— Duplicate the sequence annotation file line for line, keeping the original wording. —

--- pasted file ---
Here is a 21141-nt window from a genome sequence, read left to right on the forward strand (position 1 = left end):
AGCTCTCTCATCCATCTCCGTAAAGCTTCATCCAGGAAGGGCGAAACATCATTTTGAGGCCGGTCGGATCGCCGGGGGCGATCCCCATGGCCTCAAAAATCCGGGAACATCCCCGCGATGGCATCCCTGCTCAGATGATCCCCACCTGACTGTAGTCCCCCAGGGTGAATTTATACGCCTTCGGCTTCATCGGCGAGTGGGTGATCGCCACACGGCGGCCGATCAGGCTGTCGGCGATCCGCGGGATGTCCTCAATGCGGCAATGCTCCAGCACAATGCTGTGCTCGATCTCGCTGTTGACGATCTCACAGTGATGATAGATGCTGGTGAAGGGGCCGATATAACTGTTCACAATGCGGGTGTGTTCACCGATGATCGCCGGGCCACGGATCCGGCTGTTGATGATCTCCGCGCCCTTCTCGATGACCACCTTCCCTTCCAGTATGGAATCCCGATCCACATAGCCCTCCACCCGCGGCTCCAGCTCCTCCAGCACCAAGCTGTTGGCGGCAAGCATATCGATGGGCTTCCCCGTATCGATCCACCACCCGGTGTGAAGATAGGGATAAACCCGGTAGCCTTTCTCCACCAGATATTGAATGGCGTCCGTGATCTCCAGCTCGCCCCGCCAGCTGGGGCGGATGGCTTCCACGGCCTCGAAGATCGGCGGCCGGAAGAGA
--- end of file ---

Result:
Here is a 21141-nt window from a genome sequence, read left to right on the forward strand (position 1 = left end):
AGCTCTCTCATCCATCTCCGTAAAGCTTCATCCAGGAAGGGCGAAACATCATTTTGAGGCCGGTCGGATCGCCGGGGGCGATCCCCATGGCCTCAAAAATCCGGGAACATCCCCGCGATGGCATCCCTGCTCAGATGATCCCCACCTGACTGTAGTCCCCCAGGGTGAATTTATACGCCTTCGGCTTCATCGGCGAGTGGGTGATCGCCACACGGCGGCCGATCAGGCTGTCGGCGATCCGCGGGATGTCCTCAATGCGGCAATGCTCCAGCACAATGCTGTGCTCGATCTCGCTGTTGACGATCTCACAGTGATGATAGATGCTGGTGAAGGGGCCGATATAACTGTTCACAATGCGGGTGTGTTCACCGATGATCGCCGGGCCACGGATCCGGCTGTTGATGATCTCCGCGCCCTTCTCGATGACCACCTTCCCTTCCAGTATGGAATCCCGATCCACATAGCCCTCCACCCGCGGCTCCAGCTCCTCCAGCACCAAGCTGTTGGCGGCAAGCATATCGATGGGCTTCCCCGTATCGATCCACCACCCGGTGTGAAGATAGGGATAAACCCGGTAGCCTTTCTCCACCAGATATTGAATGGCGTCCGTGATCTCCAGCTCGCCCCGCCAGCTGGGGCGGATGGCTTCCACGGCCTCGAAGATCGGCGGCCGGAAGAGA